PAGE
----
Debt collection, but without the defaults and the destitution

Bruce Chapman, who pioneered Australia's income-contingent student loans, is keen to see the system applied in other spheres

April 12, 2012



Credit: Paul Bateman


In Australia in 1988, I was asked by the Cabinet minister for higher education, John Dawkins, to help find an acceptable way to bring about the introduction of university tuition fees. Unbeknown to me at that time, Nicholas Barr of the London School of Economics was completing a book about "income-contingent loans" and how they should be used in the UK to collect university fees.

An income-contingent loan involves students acquiring university tuition debts, which are repaid on the basis of the debtor's future income. If graduates earn low incomes in a future period, no payment is required during that period. The essential benefit of these loans is that they offer insurance for a debtor against the problems associated with having a debt to be repaid when income is low. If an income-contingent loan is designed properly, unlike the servicing of normal loans, there will be no hardships associated with repaying and no default through lack of income.

My options paper to the minister recommended an income-contingent loan for the payment of university fees, to be operated through the income tax system and collected during periods in which the debtors' income exceeded the average income of Australians in the labour force. The scheme, still in operation, was introduced in 1989 and is known as the Higher Education Contribution Scheme.

Barr and I met in 1992, when the Australian government was considering using the Hecs system for expanding student income support. We celebrated our similar approach to the issue, acknowledged that our work was developed in jointly shared ignorance of each other, and plotted and planned the extension of income-contingent loans to the UK and other places. During the 1990s, I was invited to address conferences in the UK to discuss the Hecs, and often Nick was there as well.

Because we agreed on all the essential benefits and administrative arrangements involved with successful income-contingent loans - and all the horrible outcomes that follow from not having income-contingent loans - it became increasingly difficult for each of us to make unique contributions at such gatherings.

The phrase "I would like to support what Bruce/Nick has said..." became the broken record from Nick/Bruce respectively. Eventually, Nick successfully persuaded the UK government to introduce income-contingent loans (in England at least) and this, of course, is the form that tuition collection now takes.

Over the ensuing decades, I became increasingly convinced that income-contingent loans have great potential in other areas of social and economic policy. There is now a considerable body of work on this; here are some examples:

• Why should the Australian government provide billions of dollars in grants to farmers in times of drought when farm families are generally more wealthy than average taxpayers? A possible solution: require the repayment of the income support as a proportion of future farm profits when circumstances improve.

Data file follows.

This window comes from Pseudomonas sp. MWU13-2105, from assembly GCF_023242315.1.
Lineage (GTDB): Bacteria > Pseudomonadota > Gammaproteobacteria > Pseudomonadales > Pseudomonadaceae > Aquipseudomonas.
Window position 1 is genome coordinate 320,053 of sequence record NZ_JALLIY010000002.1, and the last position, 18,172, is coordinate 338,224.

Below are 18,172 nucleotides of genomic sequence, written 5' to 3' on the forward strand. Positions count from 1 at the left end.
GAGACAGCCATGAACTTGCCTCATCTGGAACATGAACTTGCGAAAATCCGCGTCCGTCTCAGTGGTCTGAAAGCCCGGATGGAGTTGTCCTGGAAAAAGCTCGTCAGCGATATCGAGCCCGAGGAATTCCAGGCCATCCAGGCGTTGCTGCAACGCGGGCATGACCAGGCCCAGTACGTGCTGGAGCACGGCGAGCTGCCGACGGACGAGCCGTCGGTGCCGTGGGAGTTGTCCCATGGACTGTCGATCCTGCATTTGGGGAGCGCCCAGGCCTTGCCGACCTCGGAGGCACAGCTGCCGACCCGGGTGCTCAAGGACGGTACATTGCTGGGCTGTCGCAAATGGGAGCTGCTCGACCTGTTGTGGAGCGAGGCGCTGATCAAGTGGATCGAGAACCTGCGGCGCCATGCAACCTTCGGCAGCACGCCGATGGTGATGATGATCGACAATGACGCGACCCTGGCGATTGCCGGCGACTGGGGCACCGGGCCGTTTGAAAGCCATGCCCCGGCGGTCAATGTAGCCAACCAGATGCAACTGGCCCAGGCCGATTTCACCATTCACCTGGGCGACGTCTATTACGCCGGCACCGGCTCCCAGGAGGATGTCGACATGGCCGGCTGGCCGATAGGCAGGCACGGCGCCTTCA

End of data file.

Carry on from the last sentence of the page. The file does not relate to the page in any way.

• Is there a fair way of extending government grants for parental leave to allow families with infants the opportunity to finance longer levels of time out of the labour force for child rearing? Possible solution: offer income-contingent loans - of, say, A$10,000 (£6,515) - to be repaid depending on future household income.

• Is it possible to design a system for collecting fines associated with low-level criminal activity, such as theft and assault, in such a way as to minimise the major administrative burdens and costs of collecting them? Possible solution: require offenders to repay their fines depending on future income, with suitably low rates of repayment to avoid hardship.

Many other similar applications have been analysed and modelled out here in the Antipo-des over the past two decades. Researchers have explored the prospect in relation to: extending student income support; research and development projects; nursing home and aged care (using the eventual sale of the family home as part of the repayment arrangement); "white-collar crime" such as insider trading (with fines paid in accordance with the company's profit base); and government legal aid for those not qualifying for assistance. When companies get into financial difficulties, such as happened around the world during the global financial crisis, loans to be repaid depending on future profits could be used instead of bailout grants.

My enthusiasm for research into the potential of income-contingent loans continues unabated and has been reinforced by the Hecs and the UK higher education experience, plus the extension of the loans for higher education into several other countries.

There are some critical issues of administration, however, including the existence of a comprehensive income tax system to allow effective debt collection: in some countries, these ideas have no workable prospect.

Occasionally, irreverent colleagues make tongue-in-cheek suggestions for the adoption of income-contingent loans in previously ignored areas. One memorable idea was to require prisoners to repay the accommodation costs of their incarceration through an income-contingent loan such as the Hecs. The potential for making an enemy of the entire prison population made this low-key academic researcher reconsider the idea of "Hecs for everything".

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